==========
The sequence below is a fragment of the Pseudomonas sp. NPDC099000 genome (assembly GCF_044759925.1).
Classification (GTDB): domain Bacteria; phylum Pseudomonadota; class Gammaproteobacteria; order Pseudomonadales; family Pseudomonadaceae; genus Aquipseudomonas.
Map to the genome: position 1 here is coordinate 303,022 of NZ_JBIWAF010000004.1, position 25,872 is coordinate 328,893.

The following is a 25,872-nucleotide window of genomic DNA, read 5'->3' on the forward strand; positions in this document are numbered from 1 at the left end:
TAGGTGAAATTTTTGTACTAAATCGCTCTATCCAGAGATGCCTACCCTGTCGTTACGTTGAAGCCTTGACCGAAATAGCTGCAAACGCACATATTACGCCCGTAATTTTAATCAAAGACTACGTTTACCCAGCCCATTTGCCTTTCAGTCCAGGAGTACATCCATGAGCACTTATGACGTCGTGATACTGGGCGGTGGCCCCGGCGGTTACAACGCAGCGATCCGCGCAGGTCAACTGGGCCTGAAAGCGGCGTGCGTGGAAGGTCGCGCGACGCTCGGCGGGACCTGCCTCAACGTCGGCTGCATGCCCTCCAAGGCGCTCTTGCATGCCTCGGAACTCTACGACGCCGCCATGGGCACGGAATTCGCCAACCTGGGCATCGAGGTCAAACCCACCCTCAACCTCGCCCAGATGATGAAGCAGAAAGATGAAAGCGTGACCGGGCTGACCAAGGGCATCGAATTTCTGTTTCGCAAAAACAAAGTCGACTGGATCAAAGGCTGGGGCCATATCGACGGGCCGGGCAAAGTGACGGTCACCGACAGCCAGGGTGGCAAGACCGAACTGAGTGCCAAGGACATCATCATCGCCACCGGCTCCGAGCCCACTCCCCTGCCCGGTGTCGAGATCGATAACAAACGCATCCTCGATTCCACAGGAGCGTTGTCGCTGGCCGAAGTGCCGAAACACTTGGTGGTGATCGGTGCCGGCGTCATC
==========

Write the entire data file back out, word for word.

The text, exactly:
The sequence below is a fragment of the Pseudomonas sp. NPDC099000 genome (assembly GCF_044759925.1).
Classification (GTDB): domain Bacteria; phylum Pseudomonadota; class Gammaproteobacteria; order Pseudomonadales; family Pseudomonadaceae; genus Aquipseudomonas.
Map to the genome: position 1 here is coordinate 303,022 of NZ_JBIWAF010000004.1, position 25,872 is coordinate 328,893.

The following is a 25,872-nucleotide window of genomic DNA, read 5'->3' on the forward strand; positions in this document are numbered from 1 at the left end:
TAGGTGAAATTTTTGTACTAAATCGCTCTATCCAGAGATGCCTACCCTGTCGTTACGTTGAAGCCTTGACCGAAATAGCTGCAAACGCACATATTACGCCCGTAATTTTAATCAAAGACTACGTTTACCCAGCCCATTTGCCTTTCAGTCCAGGAGTACATCCATGAGCACTTATGACGTCGTGATACTGGGCGGTGGCCCCGGCGGTTACAACGCAGCGATCCGCGCAGGTCAACTGGGCCTGAAAGCGGCGTGCGTGGAAGGTCGCGCGACGCTCGGCGGGACCTGCCTCAACGTCGGCTGCATGCCCTCCAAGGCGCTCTTGCATGCCTCGGAACTCTACGACGCCGCCATGGGCACGGAATTCGCCAACCTGGGCATCGAGGTCAAACCCACCCTCAACCTCGCCCAGATGATGAAGCAGAAAGATGAAAGCGTGACCGGGCTGACCAAGGGCATCGAATTTCTGTTTCGCAAAAACAAAGTCGACTGGATCAAAGGCTGGGGCCATATCGACGGGCCGGGCAAAGTGACGGTCACCGACAGCCAGGGTGGCAAGACCGAACTGAGTGCCAAGGACATCATCATCGCCACCGGCTCCGAGCCCACTCCCCTGCCCGGTGTCGAGATCGATAACAAACGCATCCTCGATTCCACAGGAGCGTTGTCGCTGGCCGAAGTGCCGAAACACTTGGTGGTGATCGGTGCCGGCGTCATC